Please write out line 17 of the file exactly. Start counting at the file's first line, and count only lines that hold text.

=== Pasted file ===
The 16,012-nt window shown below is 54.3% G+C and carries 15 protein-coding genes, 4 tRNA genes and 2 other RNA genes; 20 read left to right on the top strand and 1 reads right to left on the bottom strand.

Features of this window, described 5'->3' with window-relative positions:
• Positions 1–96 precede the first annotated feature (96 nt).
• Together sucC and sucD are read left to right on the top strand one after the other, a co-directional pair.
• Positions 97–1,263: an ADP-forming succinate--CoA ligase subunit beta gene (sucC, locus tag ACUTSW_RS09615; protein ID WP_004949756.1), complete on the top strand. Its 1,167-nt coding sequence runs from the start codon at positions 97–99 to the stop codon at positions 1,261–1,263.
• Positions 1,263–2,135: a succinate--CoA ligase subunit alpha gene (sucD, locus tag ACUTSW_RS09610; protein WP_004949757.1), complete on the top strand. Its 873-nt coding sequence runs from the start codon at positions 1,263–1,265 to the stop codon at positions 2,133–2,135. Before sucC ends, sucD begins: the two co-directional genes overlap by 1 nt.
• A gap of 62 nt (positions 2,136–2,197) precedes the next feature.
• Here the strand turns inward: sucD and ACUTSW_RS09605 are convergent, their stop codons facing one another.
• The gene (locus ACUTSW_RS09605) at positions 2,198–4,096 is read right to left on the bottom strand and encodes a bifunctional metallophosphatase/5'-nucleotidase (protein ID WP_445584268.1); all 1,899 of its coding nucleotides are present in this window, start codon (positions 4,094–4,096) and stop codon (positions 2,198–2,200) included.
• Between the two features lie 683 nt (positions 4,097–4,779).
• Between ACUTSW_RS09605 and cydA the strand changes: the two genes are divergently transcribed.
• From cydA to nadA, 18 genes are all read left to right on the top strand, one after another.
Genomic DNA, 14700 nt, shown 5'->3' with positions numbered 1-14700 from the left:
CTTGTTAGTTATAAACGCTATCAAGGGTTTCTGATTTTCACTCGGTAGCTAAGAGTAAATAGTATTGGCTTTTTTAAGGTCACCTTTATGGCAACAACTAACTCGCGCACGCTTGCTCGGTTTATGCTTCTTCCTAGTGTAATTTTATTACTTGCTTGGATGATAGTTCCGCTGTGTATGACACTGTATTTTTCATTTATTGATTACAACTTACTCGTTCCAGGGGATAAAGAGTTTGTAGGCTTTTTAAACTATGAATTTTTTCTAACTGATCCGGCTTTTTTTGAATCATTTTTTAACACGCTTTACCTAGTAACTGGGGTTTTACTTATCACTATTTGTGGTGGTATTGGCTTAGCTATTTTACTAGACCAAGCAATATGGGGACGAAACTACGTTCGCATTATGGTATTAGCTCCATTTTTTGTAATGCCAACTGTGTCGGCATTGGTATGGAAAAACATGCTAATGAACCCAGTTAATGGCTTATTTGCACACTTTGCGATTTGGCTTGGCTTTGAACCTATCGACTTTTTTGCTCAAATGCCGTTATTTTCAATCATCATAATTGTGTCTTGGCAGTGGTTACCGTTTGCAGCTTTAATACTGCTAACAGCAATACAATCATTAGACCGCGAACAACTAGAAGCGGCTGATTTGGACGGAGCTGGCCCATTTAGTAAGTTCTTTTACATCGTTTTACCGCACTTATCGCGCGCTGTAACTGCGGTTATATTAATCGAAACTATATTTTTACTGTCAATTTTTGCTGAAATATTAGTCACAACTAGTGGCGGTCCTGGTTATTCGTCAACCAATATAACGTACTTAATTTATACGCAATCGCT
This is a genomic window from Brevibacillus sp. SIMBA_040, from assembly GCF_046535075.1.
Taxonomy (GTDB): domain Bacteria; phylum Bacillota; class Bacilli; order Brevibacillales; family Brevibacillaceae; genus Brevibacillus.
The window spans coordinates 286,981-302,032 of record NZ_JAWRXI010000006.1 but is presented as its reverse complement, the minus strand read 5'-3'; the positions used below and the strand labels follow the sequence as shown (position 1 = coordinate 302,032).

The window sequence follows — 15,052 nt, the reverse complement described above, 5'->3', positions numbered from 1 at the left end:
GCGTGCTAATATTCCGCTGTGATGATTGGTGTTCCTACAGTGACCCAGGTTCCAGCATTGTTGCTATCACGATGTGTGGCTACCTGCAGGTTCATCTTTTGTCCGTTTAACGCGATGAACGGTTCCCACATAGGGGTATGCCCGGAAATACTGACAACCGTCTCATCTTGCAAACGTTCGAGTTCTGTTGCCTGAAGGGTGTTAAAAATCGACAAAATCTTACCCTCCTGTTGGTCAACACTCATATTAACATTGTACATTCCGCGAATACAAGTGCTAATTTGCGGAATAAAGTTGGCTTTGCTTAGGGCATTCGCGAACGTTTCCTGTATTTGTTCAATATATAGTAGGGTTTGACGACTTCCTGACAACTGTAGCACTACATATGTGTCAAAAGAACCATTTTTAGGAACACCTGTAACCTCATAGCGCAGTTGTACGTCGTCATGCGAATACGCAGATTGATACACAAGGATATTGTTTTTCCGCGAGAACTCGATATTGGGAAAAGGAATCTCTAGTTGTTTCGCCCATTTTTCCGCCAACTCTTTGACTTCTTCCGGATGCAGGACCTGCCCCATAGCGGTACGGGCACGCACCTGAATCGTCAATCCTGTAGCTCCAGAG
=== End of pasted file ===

The window spans coordinates 286,981-302,032 of record NZ_JAWRXI010000006.1 but is presented as its reverse complement, the minus strand read 5'-3'; the positions used below and the strand labels follow the sequence as shown (position 1 = coordinate 302,032).